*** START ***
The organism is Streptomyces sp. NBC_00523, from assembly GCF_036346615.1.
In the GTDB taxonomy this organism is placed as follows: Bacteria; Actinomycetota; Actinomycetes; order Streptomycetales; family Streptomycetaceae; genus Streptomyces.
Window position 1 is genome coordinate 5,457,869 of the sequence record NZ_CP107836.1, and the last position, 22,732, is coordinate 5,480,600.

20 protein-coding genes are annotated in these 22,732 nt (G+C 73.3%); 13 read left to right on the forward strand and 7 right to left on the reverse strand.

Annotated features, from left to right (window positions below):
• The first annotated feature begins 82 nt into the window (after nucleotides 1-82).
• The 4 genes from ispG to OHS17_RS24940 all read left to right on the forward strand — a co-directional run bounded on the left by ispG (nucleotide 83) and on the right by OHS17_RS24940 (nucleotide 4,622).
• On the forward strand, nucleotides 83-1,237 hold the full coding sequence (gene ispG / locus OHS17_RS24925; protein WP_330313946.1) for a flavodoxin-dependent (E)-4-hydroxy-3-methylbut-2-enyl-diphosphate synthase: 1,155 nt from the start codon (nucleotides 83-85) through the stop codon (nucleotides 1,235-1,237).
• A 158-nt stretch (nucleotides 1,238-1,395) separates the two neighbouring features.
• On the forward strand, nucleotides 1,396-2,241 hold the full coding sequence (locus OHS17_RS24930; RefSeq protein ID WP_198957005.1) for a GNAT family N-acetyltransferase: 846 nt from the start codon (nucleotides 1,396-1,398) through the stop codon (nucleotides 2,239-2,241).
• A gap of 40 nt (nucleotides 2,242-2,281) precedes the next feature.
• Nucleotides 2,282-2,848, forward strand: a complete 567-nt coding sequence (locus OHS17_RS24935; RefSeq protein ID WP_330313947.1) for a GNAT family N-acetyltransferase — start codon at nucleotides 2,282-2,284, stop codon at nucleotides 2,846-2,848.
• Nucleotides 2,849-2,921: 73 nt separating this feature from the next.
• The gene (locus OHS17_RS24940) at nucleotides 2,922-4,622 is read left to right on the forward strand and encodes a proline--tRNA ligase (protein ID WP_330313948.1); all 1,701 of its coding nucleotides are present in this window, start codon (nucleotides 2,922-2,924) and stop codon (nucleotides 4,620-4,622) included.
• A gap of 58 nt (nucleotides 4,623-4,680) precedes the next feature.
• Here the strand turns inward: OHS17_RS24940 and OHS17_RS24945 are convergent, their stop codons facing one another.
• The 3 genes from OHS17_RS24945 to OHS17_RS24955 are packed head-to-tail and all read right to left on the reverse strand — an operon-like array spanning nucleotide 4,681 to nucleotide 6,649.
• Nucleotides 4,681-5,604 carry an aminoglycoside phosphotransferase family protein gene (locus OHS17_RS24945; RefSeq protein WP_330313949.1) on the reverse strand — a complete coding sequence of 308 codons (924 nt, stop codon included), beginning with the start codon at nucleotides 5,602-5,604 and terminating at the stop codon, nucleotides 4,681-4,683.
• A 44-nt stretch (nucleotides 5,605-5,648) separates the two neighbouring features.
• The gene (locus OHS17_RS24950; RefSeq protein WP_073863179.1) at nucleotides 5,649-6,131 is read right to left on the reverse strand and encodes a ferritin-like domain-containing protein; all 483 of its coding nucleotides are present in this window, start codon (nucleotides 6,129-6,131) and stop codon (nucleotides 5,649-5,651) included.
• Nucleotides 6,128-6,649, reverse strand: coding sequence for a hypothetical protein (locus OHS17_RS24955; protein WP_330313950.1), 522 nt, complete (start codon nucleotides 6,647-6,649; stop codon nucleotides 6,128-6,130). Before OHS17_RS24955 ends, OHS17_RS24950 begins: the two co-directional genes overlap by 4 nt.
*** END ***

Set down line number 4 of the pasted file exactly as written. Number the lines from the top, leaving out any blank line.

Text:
20 protein-coding genes are annotated in these 22,732 nt (G+C 73.3%); 13 read left to right on the forward strand and 7 right to left on the reverse strand.